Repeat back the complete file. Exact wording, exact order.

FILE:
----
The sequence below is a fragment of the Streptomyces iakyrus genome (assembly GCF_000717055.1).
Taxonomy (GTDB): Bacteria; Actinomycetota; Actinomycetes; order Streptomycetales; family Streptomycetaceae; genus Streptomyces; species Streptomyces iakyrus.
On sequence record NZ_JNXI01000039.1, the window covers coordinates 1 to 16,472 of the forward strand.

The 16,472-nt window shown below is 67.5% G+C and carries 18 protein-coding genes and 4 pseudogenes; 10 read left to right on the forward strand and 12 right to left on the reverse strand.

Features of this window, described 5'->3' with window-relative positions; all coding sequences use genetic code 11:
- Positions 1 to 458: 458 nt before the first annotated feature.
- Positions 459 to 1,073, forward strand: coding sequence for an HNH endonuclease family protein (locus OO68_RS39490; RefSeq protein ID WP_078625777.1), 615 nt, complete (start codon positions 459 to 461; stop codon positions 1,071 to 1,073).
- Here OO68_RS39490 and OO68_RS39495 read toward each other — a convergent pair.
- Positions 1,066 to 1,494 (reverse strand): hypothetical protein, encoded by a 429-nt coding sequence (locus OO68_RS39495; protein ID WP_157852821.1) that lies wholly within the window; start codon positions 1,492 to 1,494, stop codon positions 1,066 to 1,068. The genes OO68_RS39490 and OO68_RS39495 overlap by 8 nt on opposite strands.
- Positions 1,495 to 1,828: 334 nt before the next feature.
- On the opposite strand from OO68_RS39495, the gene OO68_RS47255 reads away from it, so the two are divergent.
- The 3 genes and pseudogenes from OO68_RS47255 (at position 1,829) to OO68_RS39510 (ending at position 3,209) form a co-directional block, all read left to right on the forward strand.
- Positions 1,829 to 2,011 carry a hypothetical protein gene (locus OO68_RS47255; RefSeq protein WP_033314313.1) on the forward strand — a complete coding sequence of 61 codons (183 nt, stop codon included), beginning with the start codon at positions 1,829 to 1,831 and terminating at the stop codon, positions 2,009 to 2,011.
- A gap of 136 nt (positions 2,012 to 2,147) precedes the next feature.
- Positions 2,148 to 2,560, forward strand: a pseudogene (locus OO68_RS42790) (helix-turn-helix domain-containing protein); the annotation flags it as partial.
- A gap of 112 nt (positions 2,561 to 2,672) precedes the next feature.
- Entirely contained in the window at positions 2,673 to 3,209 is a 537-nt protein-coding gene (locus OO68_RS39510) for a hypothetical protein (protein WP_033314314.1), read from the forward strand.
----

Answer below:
The sequence below is a fragment of the Streptomyces iakyrus genome (assembly GCF_000717055.1).
Taxonomy (GTDB): Bacteria; Actinomycetota; Actinomycetes; order Streptomycetales; family Streptomycetaceae; genus Streptomyces; species Streptomyces iakyrus.
On sequence record NZ_JNXI01000039.1, the window covers coordinates 1 to 16,472 of the forward strand.

The 16,472-nt window shown below is 67.5% G+C and carries 18 protein-coding genes and 4 pseudogenes; 10 read left to right on the forward strand and 12 right to left on the reverse strand.

Features of this window, described 5'->3' with window-relative positions; all coding sequences use genetic code 11:
- Positions 1 to 458: 458 nt before the first annotated feature.
- Positions 459 to 1,073, forward strand: coding sequence for an HNH endonuclease family protein (locus OO68_RS39490; RefSeq protein ID WP_078625777.1), 615 nt, complete (start codon positions 459 to 461; stop codon positions 1,071 to 1,073).
- Here OO68_RS39490 and OO68_RS39495 read toward each other — a convergent pair.
- Positions 1,066 to 1,494 (reverse strand): hypothetical protein, encoded by a 429-nt coding sequence (locus OO68_RS39495; protein ID WP_157852821.1) that lies wholly within the window; start codon positions 1,492 to 1,494, stop codon positions 1,066 to 1,068. The genes OO68_RS39490 and OO68_RS39495 overlap by 8 nt on opposite strands.
- Positions 1,495 to 1,828: 334 nt before the next feature.
- On the opposite strand from OO68_RS39495, the gene OO68_RS47255 reads away from it, so the two are divergent.
- The 3 genes and pseudogenes from OO68_RS47255 (at position 1,829) to OO68_RS39510 (ending at position 3,209) form a co-directional block, all read left to right on the forward strand.
- Positions 1,829 to 2,011 carry a hypothetical protein gene (locus OO68_RS47255; RefSeq protein WP_033314313.1) on the forward strand — a complete coding sequence of 61 codons (183 nt, stop codon included), beginning with the start codon at positions 1,829 to 1,831 and terminating at the stop codon, positions 2,009 to 2,011.
- A gap of 136 nt (positions 2,012 to 2,147) precedes the next feature.
- Positions 2,148 to 2,560, forward strand: a pseudogene (locus OO68_RS42790) (helix-turn-helix domain-containing protein); the annotation flags it as partial.
- A gap of 112 nt (positions 2,561 to 2,672) precedes the next feature.
- Entirely contained in the window at positions 2,673 to 3,209 is a 537-nt protein-coding gene (locus OO68_RS39510) for a hypothetical protein (protein WP_033314314.1), read from the forward strand.